Genealogical Approaches to Acadian Diaspora Ethnoarchaeology
Author(s): Steven R. Pendery
The Acadian diaspora began in 1755 and involved the sudden deportation of about 6,500 Acadian men, women and children from their homeland in what is now Nova Scotia, Canada. Of these, about 2,650 eventually found their way to Louisiana. Central to the retention of an Acadian identity was the tracking of family genealogies as members became dispersed across three continents. Today, four Acadian study centers conbtribute to managing this robust literature. However, our understanding of the diaspora is based on only a small sampling of the data, and English-language synthetic studies are few in number. This paper explores the use of genealogical data combined with archaeology and landscape studies to expand our understanding of the Acadian diaspora as a transnational event that anticipated global group displacements of the 20th and 21st centuries due to military and economic factors.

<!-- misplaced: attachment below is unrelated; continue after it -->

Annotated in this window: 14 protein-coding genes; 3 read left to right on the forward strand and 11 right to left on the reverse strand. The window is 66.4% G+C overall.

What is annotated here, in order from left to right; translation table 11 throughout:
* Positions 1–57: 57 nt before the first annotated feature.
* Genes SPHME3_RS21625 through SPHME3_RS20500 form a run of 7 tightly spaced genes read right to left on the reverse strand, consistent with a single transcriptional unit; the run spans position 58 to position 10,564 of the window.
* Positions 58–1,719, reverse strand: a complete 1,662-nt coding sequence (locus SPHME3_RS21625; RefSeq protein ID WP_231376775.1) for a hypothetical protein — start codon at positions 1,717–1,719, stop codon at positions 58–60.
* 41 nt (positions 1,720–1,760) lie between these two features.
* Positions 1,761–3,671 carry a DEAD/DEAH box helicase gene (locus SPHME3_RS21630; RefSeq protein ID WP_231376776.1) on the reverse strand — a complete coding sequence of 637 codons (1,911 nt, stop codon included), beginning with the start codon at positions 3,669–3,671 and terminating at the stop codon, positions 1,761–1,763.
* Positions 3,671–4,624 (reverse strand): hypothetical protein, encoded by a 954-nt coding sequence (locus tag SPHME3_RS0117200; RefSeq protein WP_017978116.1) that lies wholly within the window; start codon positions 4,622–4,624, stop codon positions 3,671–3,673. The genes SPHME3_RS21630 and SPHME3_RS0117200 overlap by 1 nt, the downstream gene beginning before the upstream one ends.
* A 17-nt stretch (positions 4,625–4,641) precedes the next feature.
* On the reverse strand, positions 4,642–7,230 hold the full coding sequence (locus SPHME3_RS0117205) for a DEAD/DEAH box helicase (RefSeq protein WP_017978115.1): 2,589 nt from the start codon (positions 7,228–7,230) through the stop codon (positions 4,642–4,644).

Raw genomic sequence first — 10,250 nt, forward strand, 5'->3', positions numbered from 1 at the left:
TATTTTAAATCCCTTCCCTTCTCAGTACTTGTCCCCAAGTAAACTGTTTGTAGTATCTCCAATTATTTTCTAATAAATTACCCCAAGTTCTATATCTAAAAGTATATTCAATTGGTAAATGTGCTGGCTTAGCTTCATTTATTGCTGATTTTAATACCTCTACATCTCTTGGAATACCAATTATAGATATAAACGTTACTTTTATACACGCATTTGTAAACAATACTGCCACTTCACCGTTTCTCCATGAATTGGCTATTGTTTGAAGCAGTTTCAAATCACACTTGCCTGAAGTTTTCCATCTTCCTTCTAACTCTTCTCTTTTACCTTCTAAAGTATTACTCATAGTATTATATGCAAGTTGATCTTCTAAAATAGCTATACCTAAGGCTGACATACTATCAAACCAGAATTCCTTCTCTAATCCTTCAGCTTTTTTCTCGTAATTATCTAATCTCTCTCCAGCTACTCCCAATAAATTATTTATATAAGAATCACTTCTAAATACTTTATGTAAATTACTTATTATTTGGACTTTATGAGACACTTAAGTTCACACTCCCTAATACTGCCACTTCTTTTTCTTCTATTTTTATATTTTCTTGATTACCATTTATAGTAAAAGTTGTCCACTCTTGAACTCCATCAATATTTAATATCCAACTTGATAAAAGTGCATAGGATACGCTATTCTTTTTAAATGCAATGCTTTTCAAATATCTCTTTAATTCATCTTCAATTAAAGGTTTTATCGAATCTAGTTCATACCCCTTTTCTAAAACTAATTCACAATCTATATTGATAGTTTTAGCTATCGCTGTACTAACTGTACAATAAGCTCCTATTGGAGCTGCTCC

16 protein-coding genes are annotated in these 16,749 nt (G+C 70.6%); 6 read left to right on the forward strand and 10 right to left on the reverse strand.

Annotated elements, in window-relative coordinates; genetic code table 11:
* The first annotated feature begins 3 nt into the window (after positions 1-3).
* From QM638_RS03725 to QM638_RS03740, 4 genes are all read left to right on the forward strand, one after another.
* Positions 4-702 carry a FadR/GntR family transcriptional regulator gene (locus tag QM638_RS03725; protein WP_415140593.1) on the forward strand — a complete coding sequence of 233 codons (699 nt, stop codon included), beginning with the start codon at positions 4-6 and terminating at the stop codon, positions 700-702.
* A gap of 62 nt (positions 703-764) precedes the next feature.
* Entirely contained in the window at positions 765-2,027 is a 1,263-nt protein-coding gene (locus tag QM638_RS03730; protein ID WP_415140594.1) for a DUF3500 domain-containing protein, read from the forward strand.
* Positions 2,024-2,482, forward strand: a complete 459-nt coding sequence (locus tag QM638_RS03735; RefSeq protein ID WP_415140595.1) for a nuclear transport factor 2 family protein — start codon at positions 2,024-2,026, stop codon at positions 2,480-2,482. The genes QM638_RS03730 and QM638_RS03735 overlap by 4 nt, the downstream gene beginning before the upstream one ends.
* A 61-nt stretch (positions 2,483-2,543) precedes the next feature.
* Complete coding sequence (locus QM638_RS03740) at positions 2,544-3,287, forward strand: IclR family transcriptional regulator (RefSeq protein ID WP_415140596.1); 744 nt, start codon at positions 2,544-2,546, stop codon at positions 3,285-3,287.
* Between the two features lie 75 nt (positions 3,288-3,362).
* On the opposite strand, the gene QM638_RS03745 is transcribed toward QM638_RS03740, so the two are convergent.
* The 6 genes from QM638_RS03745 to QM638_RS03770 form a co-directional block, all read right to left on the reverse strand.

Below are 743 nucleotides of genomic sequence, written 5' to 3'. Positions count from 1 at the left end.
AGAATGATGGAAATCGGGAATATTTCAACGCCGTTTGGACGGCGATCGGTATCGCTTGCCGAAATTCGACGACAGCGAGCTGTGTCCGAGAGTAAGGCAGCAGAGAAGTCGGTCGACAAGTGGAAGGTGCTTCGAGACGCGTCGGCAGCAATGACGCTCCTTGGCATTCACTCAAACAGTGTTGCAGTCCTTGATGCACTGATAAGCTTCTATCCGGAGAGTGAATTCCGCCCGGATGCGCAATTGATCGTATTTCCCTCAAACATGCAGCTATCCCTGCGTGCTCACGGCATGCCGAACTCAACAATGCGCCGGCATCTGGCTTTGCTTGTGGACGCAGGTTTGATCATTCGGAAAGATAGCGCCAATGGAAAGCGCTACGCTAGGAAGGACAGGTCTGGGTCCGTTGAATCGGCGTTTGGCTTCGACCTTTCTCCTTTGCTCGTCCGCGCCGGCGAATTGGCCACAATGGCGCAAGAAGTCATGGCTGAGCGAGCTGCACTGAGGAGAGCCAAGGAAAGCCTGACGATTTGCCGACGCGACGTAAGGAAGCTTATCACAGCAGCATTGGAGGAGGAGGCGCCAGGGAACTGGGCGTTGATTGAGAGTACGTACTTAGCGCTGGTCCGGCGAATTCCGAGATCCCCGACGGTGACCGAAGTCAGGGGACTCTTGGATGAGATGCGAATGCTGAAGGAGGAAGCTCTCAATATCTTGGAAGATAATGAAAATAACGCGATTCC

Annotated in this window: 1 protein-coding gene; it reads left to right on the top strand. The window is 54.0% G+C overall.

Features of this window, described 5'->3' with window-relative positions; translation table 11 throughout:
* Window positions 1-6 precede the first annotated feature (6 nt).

Cite this Record
Genealogical Approaches to Acadian Diaspora Ethnoarchaeology. Steven R. Pendery. Presented at Society for Historical Archaeology, Albuquerque, NM. 2018 ( tDAR id: 441848)
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